Baking is science, the bakers of the culinary world are the nerds of the culinary world; they love to measure and weigh ingredients, they love to know the temperature of the ingredients and stress over imperfections in a recipe
I'm grateful that there are people who will test and test a cake recipe or cookie recipe until it is perfection, but I’m not a scientist—just ask Dr. C. I like to cook and add ingredients together to come up with something mouthwateringly delicious…I can’t be bothered with having the butter at a certain temperature, or that the flour weighs a certain amount…that’s what the dip and sweep cup method is for. Baking here in Italy is a whole different ball game…the past few days I’ve been experimenting with Simonetta’s olive oil cake from Dario Cecchini’s restaurant in Chianti. The first hurdle was leavening---the original recipe had none in it, which I was sure was a mistake, since this cake would be leaden if it didn’t have anything to make it rise. Then the flour…there are so many different types of flour in the supermarkets here, 00, 0, and farina con levito (self rising flour Italian style) The farina con levito is what home cooks here use to make cakes, and other desserts. So I settled on the farina con levito, and then went from there. After two tries, I think we have a winner which I put up online a few days ago.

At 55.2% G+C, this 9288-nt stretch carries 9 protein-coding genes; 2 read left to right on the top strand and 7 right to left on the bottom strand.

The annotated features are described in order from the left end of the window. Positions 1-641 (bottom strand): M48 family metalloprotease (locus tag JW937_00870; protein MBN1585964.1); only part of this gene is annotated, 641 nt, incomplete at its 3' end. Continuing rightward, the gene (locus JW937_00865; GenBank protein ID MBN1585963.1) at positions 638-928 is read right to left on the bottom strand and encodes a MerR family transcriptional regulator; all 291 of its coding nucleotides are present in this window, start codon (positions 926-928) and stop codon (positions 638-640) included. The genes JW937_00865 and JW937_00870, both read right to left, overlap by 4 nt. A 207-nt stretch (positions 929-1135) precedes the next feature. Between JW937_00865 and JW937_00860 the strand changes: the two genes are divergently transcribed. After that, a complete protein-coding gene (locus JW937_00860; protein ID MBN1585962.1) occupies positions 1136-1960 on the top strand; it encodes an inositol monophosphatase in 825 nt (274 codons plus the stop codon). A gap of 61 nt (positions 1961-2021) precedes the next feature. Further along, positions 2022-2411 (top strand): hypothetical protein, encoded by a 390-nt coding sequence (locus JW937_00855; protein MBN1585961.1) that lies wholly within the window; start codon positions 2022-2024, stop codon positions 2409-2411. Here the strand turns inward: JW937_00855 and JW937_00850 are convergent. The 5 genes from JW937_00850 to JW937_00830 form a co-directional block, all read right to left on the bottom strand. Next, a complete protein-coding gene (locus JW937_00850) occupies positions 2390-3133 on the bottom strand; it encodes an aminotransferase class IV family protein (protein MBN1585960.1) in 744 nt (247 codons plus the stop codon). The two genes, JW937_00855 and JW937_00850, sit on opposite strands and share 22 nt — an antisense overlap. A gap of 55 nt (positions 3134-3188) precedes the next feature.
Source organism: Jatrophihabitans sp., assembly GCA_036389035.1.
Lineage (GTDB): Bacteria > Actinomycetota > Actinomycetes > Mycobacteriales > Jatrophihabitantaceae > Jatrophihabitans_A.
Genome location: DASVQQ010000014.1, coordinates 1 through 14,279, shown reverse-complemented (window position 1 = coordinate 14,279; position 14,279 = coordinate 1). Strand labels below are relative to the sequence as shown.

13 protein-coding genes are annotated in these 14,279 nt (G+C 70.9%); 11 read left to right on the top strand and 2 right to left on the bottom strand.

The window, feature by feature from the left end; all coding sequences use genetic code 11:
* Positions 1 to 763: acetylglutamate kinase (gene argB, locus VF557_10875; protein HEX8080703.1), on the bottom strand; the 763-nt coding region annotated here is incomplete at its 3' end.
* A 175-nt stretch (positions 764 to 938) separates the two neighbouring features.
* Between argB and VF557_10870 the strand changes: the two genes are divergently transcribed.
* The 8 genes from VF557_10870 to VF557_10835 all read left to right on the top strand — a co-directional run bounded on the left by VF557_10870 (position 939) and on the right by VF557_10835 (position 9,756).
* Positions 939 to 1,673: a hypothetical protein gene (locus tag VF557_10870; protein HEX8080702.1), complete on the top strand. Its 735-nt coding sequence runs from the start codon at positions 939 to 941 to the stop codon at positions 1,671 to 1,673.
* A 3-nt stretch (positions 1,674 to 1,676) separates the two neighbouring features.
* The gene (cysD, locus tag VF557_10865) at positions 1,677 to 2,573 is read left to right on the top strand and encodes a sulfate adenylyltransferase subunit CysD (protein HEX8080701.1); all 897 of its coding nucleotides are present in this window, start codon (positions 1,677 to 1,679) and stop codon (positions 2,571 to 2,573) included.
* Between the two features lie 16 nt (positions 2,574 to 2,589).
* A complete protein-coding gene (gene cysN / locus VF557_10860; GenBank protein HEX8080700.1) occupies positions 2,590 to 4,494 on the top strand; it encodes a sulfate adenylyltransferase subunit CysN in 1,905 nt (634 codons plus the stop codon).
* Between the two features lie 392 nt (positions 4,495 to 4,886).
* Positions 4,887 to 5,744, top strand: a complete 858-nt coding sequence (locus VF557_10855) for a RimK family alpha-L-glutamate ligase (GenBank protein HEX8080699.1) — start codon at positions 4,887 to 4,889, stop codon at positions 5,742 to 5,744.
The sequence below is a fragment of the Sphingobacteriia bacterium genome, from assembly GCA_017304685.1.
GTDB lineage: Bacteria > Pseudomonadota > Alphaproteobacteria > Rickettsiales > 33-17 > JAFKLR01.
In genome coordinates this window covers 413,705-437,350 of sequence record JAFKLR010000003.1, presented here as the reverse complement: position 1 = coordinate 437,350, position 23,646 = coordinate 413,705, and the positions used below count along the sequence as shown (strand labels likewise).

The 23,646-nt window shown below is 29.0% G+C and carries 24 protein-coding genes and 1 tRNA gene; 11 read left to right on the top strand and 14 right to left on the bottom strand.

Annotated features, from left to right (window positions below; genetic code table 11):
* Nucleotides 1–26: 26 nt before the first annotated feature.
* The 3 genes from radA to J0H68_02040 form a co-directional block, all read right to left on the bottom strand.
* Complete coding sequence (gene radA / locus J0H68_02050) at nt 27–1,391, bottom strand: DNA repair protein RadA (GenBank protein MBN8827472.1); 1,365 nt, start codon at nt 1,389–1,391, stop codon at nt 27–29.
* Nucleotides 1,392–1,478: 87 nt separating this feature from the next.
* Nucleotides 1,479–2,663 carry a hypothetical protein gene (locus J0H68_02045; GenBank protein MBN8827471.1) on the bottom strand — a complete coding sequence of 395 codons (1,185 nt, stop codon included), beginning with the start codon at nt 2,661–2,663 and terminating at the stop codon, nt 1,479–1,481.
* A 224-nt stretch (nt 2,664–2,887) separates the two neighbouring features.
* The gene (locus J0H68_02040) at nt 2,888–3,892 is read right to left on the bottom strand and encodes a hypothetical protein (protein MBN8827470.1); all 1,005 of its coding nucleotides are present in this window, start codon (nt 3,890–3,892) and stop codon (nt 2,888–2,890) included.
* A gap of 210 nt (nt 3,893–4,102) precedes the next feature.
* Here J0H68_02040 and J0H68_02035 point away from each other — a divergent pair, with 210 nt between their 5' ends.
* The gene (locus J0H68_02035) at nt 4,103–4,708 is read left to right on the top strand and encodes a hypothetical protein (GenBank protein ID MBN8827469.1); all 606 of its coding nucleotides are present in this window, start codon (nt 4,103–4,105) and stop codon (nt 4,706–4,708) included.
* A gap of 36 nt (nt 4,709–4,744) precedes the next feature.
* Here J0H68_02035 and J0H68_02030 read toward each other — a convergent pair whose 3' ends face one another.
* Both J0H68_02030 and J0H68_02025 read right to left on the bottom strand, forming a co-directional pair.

Today I’m making a chocolate olive oil cake from a recipe that I adapted from the late Leslie Revsin a fabulous woman and chef. Since I’m working with different ingredients, an oven I’m not really crazy about that reads in Celsius, I’m fiddling with the ingredients to get a consistency that seems right to me, and it’s in the oven now—if it’s a dud, I’m fine with that, I’ll just try again. My peanut gallery here is very enthusiastic when they come through and smell the chocolate baking, so I’m encouraged. Just pulled it out of the oven, cut off a piece, and it's a winner, so please try this one!
Wishing you a Buona giornata from Spello.
Chocolate Olive Oil Cake
Makes one 9-inch cake
1/2 cup Dutch process cocoa powder
1 tablespoon instant espresso powder
1/2 cup boiling water
1 egg yolk
2/3 cup olive oil
1 1/3 cup sugar
1 1/2 cups all-purpose flour
1/4 teaspoon baking soda
Confectioners' sugar for garnish
- Coat the inside of a 9-inch cake pan with non-stick cooking spray or olive oil. Preheat the oven to 350 degrees.
- In a mixing bowl, put the cocoa and espresso, pour the water over and whisk to blend. Add the eggs, yolk, olive oil and sugar, and whisk until blended.
- Add the flour and baking soda, and stir to blend, making sure there are no lumps.
- Transfer to the prepared baking pan, and bake for 40 minutes until a toothpick inserted into the center comes out clean.
- Allow the cake to cool in the pan for 10 minutes, then invert onto a rack to cool completely. Dust with confectioners' sugar.